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I have been doing whitewater kayaking for some time now, and still have a great deal to learn. For difficult places, it is normal for me to stand outside and talk about which lines are good and which places to avoid. More experienced people can simply point out salient features to each other, "Go right after you have boofed over that ridge, with enough time to steer clear of the undercut rock". I am still at the stage where I have to learn how to recognize a barely visible ridge, to know where I will need to boof, to spot which one of the dozens of rocks is undercut.

As pointing with a finger only gets us so far, I thought of using a laser pointer. I even found a model which is waterproof (meant for divers). But I am reluctant to try it, as it is expensive enough to hurt if it turns out to be useless.

  • if I get a laser pointer, will I be able to see the dot on the water surface?
  • assuming that it works, what would be the minimal strength required to see the dot in direct sunlight?
  • Again assuming that it works, which colors will work? I was surprised to read some diver mentioning that underwater, green is better than red, but have no idea if this will hold for the surface.
  • The water surface reflects more like a mirror than like a random solid surface - will this be as damaging for the eyesight as having the pointer itself pointed directly at the eyes? Yes, the water is probably somewhat foamy, but it tends to have still places too.
  • are there other potential problems with my idea?
  • are there easier solutions to the same problem?

Update I am specifically asking about good methods for pointing, not for finding the line in other ways. I am more concerned with learning to read the water than with finding the perfect line. To those who don't know what it looks like, the following picture is a good example. The important thing in the picture are not the stones, but the shape and behavior of the water in the different (small) places between them.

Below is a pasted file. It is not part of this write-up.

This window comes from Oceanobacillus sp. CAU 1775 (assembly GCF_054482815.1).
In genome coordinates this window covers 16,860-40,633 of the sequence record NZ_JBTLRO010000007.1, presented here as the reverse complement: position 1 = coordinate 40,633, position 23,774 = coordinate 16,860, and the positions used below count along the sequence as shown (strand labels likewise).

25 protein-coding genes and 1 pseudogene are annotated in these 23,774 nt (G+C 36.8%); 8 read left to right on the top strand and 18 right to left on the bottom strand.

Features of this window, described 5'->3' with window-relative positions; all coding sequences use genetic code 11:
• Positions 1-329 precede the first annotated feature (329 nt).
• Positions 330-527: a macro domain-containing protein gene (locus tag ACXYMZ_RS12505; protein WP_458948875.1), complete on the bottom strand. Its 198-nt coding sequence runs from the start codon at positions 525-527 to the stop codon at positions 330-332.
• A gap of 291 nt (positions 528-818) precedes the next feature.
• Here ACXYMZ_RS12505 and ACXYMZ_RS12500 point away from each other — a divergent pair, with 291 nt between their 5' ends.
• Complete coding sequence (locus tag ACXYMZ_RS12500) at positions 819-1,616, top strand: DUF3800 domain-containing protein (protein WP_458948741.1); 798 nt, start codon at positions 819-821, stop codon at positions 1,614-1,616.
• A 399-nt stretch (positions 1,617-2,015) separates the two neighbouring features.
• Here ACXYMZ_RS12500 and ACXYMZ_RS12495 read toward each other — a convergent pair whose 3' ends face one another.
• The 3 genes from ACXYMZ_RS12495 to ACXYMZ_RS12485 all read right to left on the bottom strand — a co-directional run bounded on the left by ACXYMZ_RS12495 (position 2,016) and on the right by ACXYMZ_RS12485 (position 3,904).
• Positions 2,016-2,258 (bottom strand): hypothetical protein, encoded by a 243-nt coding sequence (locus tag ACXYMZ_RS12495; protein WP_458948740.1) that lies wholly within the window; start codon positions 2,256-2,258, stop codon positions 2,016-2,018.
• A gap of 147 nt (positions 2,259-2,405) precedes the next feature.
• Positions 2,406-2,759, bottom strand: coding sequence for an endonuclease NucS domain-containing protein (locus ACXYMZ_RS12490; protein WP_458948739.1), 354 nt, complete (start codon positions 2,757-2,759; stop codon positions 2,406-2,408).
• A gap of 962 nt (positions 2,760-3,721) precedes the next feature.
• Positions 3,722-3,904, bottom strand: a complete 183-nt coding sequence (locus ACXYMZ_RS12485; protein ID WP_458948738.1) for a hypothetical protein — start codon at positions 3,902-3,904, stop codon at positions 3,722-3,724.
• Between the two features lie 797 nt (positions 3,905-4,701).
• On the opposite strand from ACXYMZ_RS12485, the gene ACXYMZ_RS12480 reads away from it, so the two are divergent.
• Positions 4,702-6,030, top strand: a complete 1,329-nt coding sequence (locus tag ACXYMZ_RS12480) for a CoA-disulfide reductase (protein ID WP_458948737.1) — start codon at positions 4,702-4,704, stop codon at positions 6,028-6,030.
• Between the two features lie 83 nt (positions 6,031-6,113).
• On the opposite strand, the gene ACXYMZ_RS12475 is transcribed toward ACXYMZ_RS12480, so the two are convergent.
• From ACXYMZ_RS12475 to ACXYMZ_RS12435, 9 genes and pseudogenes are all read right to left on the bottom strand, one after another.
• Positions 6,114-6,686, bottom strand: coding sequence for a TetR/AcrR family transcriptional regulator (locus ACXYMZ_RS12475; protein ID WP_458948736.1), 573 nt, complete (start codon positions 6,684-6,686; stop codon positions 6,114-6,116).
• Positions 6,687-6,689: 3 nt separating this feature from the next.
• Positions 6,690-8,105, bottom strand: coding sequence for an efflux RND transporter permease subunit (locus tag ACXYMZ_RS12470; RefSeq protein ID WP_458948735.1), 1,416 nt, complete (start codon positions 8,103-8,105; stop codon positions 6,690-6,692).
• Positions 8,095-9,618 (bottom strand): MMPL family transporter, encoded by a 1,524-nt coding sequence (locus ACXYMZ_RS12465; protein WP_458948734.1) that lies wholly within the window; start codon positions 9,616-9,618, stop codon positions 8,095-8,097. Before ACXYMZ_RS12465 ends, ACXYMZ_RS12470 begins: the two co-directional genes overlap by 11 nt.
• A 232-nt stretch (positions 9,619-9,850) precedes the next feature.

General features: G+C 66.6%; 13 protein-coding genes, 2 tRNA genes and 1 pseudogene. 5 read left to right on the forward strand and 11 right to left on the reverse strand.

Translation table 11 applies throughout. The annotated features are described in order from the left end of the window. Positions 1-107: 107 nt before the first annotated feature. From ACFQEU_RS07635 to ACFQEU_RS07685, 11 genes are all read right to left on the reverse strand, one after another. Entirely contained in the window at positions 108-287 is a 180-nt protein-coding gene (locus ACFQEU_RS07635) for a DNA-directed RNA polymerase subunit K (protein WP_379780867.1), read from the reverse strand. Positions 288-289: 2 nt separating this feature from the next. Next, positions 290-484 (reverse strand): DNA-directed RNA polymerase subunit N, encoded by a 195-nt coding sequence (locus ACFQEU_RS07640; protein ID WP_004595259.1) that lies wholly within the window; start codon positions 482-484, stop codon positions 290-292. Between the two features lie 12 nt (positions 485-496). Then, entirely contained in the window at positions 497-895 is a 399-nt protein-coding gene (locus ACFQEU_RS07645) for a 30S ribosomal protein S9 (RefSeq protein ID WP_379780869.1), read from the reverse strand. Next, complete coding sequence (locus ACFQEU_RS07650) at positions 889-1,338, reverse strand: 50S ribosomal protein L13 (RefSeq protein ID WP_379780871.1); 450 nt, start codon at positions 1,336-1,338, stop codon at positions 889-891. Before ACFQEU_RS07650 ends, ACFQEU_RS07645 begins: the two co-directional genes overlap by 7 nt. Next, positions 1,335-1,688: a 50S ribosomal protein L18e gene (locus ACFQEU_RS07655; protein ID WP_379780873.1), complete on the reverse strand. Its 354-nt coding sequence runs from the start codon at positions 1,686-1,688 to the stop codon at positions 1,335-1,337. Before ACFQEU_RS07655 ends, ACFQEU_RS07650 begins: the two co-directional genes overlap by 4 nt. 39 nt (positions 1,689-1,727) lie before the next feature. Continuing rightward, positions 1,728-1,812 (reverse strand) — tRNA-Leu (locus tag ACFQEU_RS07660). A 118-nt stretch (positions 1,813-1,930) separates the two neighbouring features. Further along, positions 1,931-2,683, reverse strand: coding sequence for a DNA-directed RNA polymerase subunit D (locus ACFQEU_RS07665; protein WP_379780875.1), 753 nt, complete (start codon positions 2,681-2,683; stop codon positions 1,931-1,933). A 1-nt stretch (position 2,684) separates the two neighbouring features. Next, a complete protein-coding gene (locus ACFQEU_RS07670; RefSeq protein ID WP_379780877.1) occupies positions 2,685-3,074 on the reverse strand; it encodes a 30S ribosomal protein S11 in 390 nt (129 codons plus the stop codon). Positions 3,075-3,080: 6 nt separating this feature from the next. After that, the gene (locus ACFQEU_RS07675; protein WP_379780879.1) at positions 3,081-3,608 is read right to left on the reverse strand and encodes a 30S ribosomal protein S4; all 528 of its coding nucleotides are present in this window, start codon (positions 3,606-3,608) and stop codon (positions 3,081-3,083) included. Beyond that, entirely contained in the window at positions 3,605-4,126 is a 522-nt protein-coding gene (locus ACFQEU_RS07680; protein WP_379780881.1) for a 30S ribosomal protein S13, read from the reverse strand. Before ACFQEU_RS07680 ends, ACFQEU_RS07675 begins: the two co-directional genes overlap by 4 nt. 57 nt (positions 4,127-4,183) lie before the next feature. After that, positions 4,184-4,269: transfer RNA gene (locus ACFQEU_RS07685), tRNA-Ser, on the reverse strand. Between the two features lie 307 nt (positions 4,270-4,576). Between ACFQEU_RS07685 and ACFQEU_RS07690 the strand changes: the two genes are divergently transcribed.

enter image description here

  • I use laser pointers to point at the bottom of ponds and rivers, water is like glass, the laser goes through it. You'll be able to see the bean in a mist, but not in daylight. Recommended: Fish chase lasers just like cats do, they will chase it around if you find some fish in shallow water. – ShemSeger Aug 6 '16 at 2:06
  • @ShemSeger getting a point on the bottom of the river underneath the place I have to go through is also OK. But I guess that in murky or foamy water, it will just "disappear"? – rumtscho Aug 6 '16 at 20:58
  • It would depend on the laser, you can get some pretty powerful lasers used for astronomy and pointing out stars in the sky. I got one for playing with my dog, you can see it pretty well even during the day. Just google "astronomy laser pointer". – ShemSeger Aug 7 '16 at 18:09
  • I've just discovered that they also make lasers for scuba divers, this might work well for you: z-bolt.com/green-laser-pointers/special-function/… – ShemSeger Aug 8 '16 at 19:15
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Laser Pointers

I've spent years in whitewater and can somewhat appreciate your struggle with pointing and vague references to features. I've played with inexpensive laser pointers at night in camps next to whitewater. From what I've seen they wouldn't really work at all in the day time.

As far as other suggestions there are a few ways to handle beta.

Better Pointing

One method for better pointing is getting next to a the feature of note. Often I've had more novice paddlers catch an eddy close to a feature so point with my hand is not ambiguous. This allows me to talk about specifics a feature. I've done this to show new paddlers what undercuts, sieves, curling waves, eddy lines, holes, splat rocks etc etc etc look like. Likewise, simple hand signals like a paddle up when moving past a feature of note can be helpful.

I would caution though, standard whitewater protocol is to "point-to-positive". In other words when we can't communicate clearly I will point where you should be and NEVER point at hazardous features. When you can have a conversation obviously it's a little different.

Better descriptions